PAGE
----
Media Release: “Wicked Plants” Author to Speak at Science Café

AmyStewart_Headshot

Amy Stewart, author of “Wicked Plants: The Weed that Killed Lincoln’s Mother & Other Botanical Atrocities”

GREENSBORO, NC – The Greensboro Science Center (GSC) will host Amy Stewart, the author of “Wicked Plants: The Weed that Killed Lincoln’s Mother & Other Botanical Atrocities,” at a Science Café on Wednesday, April 4 from 6:00 p.m. – 7:30 p.m. Stewart’s book is the basis of Wicked Plants: The Exhibit, hosted at the GSC through May 6, 2018. Admission to the Science Café is free.

About the Science Café

Join author Amy Stewart for a closer look at the medicinal, mind-altering and mysterious properties of plants, from strangling vines to heart-stopping seeds and even a leaf that started a war! Amy blends science with history in this talk, a companion piece to Wicked Plants: The Exhibit. Wickedly tasty snacks will be provided before the talk.

Stewart will also be signing copies of her book, “Wicked Plants,” available for sale at the event. Her talk is geared towards older children and adults.

This event is part of the North Carolina Science Festival, a month-long event that highlights the educational, cultural and financial impact of science in the state.

Amy Stewart Bio

Best-selling New York Times author Amy Stewart is no stranger to the perils and pleasures of the natural world. To date, she has written nine books, including “The Drunken Botanist,” “Wicked Bugs” and “Flower Confidential.” Beyond putting pen to paper, Amy travels the country as a highly sought-after public speaker whose spirited lectures have inspired and entertained audiences at college campuses, corporate offices, museums, gardens and libraries nationwide. She currently resides in Portland, Oregon, with her husband Scott with whom she owns an independent bookstore (so independent that it lives in California) called Eureka Books.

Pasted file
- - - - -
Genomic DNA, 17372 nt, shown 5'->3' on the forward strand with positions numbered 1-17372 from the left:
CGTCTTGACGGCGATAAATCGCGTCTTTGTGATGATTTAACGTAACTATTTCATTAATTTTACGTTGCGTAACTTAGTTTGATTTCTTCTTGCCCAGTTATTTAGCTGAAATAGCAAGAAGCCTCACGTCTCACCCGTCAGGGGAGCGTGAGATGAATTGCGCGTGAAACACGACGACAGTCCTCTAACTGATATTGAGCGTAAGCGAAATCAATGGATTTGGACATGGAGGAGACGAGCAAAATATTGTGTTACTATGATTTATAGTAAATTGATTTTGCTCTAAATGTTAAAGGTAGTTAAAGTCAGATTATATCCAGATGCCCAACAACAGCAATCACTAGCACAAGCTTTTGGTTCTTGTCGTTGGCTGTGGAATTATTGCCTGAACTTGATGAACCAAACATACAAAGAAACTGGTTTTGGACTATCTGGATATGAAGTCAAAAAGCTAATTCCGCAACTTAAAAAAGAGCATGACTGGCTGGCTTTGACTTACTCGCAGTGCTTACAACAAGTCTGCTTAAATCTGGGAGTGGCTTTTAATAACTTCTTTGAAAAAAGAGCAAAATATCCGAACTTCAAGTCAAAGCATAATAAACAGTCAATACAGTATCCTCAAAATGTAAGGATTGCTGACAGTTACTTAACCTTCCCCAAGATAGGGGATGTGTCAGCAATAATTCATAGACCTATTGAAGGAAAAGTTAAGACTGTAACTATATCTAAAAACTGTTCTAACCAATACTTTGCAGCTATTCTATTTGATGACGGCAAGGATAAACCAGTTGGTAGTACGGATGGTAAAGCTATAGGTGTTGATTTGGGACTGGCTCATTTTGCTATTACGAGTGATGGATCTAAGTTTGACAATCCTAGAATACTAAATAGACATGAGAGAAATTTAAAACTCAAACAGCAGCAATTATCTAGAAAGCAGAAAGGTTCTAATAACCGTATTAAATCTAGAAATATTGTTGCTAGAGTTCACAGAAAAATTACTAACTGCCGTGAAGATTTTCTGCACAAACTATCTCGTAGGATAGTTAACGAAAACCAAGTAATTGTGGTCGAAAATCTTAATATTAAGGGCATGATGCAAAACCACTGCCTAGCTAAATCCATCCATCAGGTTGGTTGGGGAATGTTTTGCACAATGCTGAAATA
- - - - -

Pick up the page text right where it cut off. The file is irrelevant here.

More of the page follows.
Amy’s books have been translated into 16 languages and her 2009 book, “Wicked Plants: The Weed that Killed Lincoln’s Mother & Other Botanical Atrocities,” has been adapted into a national traveling exhibit entitled Wicked Plants: The Exhibit. She has been awarded a National Endowment for the Arts fellowship, the American Horticulture Society’s Book Award and an International Association of Culinary Professionals Food Writing Award.

For more information on Amy, please visit amystewart.com.

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GSC Gift Guide: Memberships

Looking for the perfect gift idea that’s fun for the whole family? How about a full year of free Greensboro Science Center admission?!?! A GSC membership offers just that – and much more.

2016-greensboro-science-center-gift-guide-membership

For as little as $32.40 per person (including tax), a membership truly is a gift that keeps on giving. Not only will it give your loved ones a full year of exciting, memorable, and educational visits to the GSC, they’ll also receive lots of discounts — including discounted admission for their guests, discounted OmniSphere Theater and SKYWILD tickets, discounts in the gift shop and cafe, and discounts on birthday parties, classes and camps!

Members will enjoy exclusive invitations and previews of new exhibits and OmniSphere shows. They’ll also receive information about how to get involved in citizen science programs, be the first to learn about upcoming GSC projects, and get exclusive peeks at what happens behind the scenes of the GSC in our member-only e-newsletters.

If your loved ones enjoy traveling, the savings will go even further! GSC members receive free or discounted admission to over 300 Association of Science-Technology Centers and over 150 Association of Zoos and Aquarium facilities, giving your loved ones the chance to explore amazing science centers, zoos and aquariums all around the country (and world!) for a fraction of the cost.